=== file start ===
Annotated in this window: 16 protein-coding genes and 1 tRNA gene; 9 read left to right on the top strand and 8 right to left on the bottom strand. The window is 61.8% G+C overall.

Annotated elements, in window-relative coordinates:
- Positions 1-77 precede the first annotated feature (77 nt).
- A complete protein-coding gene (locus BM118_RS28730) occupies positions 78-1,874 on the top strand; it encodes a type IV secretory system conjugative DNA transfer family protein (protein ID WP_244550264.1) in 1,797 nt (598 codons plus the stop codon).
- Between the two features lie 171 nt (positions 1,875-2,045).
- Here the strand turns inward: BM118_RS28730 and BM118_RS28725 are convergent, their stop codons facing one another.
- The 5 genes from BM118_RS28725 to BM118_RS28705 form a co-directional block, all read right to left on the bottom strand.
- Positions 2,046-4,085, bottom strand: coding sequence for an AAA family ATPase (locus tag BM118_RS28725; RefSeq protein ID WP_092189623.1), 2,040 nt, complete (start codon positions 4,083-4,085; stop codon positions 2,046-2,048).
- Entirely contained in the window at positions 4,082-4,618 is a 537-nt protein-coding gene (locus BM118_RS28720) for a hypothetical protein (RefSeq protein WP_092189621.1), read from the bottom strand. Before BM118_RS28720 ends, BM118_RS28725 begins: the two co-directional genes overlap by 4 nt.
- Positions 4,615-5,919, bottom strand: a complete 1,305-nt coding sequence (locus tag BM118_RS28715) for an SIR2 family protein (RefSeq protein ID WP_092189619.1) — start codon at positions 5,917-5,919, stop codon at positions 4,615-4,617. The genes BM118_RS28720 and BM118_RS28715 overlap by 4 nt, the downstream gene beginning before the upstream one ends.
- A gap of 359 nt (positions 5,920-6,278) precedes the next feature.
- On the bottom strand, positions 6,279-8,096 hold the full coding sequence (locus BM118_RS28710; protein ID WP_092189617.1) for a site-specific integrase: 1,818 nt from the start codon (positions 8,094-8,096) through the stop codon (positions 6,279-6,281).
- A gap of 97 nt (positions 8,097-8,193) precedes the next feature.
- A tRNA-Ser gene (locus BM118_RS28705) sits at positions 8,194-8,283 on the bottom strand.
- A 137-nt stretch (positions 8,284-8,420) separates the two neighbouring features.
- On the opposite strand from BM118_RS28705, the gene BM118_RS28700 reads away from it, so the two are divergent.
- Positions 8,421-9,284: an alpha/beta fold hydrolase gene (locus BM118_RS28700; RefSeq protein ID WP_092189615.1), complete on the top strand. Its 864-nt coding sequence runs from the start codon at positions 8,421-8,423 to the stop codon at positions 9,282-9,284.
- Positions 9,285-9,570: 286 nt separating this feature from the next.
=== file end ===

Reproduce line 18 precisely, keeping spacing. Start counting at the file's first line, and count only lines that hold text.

- Positions 9,285-9,570: 286 nt separating this feature from the next.